Take the 2-minute tour ×
Stack Overflow is a question and answer site for professional and enthusiast programmers. It's 100% free, no registration required.

I have a service, which works as a mediator between two other services. It basically validates the inputs, then passes them to those two service sequentially (by trying to keep transactional integrity), and then, if everything goes well, saves a result to the database.

My problem now is to test this service in isolation. Of course, I can provide stubs to satisfy the dependencies. I can also test the validation of inputs, whether appropriate data is saved in the DB in a normal case, as well as whether transactional integrity is kept if any of the dependencies throws an exception.

Yet, this is only half of what the service really does. My dilemma is if I should try to prove whether the other two dependency services actually processed the data appropriately as well? The scope of my service is quite broad, so I guess it is better to also know if the dependency services also did their job well. Yet, this gets out of the scope unit testing, and moves into integration testing, right?

I am kind of confused here.

share|improve this question

2 Answers 2

If you're asking about unit-testing, then the way to do it is to test the class in isolation using mocks or stubs.

BUT, if you feel that just doing that is not enough, you can write some component tests, where you use the all the real classes you want to test, and use a stub (or inmemory) database and mock some of the dependencies that you consider not important for what you are trying to test.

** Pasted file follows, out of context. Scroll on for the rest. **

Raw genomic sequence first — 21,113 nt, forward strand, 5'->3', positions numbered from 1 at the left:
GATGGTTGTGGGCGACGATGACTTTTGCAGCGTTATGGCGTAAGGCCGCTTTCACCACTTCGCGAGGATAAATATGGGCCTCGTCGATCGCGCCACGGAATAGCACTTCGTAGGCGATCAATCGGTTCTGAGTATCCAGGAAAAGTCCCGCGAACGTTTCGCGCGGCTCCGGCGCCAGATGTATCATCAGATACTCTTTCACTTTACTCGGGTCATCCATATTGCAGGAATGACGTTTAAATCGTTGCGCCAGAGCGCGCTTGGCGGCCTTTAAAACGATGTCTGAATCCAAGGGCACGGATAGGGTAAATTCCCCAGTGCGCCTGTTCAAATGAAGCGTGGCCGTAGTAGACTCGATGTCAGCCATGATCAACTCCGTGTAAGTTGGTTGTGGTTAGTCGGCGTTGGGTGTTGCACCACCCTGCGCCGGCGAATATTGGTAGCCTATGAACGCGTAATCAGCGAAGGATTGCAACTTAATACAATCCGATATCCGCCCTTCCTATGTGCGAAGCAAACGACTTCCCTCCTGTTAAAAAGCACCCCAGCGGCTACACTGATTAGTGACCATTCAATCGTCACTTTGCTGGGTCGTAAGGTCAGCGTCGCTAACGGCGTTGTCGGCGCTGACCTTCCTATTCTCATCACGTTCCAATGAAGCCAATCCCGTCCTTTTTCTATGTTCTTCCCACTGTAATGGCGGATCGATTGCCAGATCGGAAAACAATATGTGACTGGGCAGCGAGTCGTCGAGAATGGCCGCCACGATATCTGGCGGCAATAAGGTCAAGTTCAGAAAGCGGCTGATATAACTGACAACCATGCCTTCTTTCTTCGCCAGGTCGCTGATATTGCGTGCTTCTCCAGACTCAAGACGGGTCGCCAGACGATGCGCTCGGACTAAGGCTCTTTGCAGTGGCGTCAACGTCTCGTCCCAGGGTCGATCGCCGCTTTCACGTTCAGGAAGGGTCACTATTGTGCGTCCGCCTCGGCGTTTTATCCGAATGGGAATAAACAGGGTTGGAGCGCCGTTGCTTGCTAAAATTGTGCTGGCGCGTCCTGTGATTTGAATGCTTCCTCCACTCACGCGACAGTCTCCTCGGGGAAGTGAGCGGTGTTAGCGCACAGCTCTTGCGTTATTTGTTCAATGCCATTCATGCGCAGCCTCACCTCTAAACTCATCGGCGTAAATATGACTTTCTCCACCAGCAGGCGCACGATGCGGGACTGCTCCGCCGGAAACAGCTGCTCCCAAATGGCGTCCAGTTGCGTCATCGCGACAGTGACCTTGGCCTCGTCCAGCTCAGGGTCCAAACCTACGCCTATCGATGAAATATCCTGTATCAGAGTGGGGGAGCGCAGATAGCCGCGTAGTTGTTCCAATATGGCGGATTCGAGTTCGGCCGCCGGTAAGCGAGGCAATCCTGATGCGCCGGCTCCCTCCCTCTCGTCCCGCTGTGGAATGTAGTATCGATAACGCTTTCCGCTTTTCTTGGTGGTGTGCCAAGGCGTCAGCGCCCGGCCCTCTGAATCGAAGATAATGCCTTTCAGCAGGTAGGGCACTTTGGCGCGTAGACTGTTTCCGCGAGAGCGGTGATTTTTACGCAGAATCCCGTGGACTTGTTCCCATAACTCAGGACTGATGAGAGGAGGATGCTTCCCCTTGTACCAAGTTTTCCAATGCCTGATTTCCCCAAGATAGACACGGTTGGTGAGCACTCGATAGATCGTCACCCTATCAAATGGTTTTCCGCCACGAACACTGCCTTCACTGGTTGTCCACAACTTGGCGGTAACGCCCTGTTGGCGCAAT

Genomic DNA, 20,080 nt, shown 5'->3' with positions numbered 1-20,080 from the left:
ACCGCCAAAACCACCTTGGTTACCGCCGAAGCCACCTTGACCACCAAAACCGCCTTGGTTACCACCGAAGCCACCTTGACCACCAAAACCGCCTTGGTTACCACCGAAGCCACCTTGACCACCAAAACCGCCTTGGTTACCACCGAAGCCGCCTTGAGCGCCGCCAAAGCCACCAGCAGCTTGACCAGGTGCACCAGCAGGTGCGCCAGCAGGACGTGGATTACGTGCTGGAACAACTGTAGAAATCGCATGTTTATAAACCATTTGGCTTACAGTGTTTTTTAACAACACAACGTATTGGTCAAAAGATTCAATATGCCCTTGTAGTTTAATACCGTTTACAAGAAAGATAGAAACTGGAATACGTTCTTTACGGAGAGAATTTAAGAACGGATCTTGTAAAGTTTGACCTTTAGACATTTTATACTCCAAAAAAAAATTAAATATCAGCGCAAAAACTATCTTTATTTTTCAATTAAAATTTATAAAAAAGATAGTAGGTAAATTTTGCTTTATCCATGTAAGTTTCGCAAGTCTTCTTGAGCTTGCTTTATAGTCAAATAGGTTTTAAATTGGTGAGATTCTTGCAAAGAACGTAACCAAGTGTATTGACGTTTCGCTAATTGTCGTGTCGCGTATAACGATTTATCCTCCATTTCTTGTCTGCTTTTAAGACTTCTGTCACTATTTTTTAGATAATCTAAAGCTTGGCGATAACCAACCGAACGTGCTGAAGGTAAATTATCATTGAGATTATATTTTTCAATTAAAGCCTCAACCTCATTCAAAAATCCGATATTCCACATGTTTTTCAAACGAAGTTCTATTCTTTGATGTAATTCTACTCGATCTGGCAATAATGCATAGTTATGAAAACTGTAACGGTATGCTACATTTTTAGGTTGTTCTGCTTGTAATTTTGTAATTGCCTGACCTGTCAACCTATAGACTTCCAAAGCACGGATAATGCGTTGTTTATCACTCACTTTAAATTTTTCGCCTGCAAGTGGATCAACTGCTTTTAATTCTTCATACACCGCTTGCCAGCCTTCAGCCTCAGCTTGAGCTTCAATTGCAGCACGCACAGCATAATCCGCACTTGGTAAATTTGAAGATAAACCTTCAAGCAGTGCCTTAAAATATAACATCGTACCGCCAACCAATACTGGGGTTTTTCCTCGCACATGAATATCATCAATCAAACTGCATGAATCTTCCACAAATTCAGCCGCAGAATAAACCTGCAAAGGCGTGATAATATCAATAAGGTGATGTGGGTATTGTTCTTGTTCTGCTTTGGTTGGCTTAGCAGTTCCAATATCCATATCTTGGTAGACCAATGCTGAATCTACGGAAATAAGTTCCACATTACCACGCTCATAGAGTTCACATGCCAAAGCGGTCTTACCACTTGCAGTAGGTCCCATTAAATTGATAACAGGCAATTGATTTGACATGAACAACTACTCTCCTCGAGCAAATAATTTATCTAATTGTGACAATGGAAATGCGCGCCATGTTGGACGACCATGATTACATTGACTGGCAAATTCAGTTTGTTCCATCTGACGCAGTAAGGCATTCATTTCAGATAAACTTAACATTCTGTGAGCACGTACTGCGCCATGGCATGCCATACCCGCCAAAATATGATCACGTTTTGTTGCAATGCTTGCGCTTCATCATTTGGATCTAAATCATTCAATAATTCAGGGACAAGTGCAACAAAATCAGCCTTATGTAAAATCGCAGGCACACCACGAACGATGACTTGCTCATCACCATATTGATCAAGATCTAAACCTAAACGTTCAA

In the past, I've tested small clusters of classes that had a high interaction between them in this way (and sometimes skipping unit-tests for those classes, as the component tests covered all the scenarios). Obviously, the problem with doing this is that the number of scenarios grows almost exponentially the more classes you're testing. Maybe you can test the bridge and the 2 real classes that use that bridge.

share|improve this answer

You should do both.

For unit testing, definitely use mock-objects for dependencies, preferrably using a tool like EasyMock. As a sidenote, if you feel that the functionality of your mediator service is too broad for unit testing, you may want to consider breaking it down into smaller pieces.

Of course, you additionally should do integration testing as well, using real dependencies, to make sure your services work together as intended.

share|improve this answer

Your Answer


By posting your answer, you agree to the privacy policy and terms of service.

Not the answer you're looking for? Browse other questions tagged or ask your own question.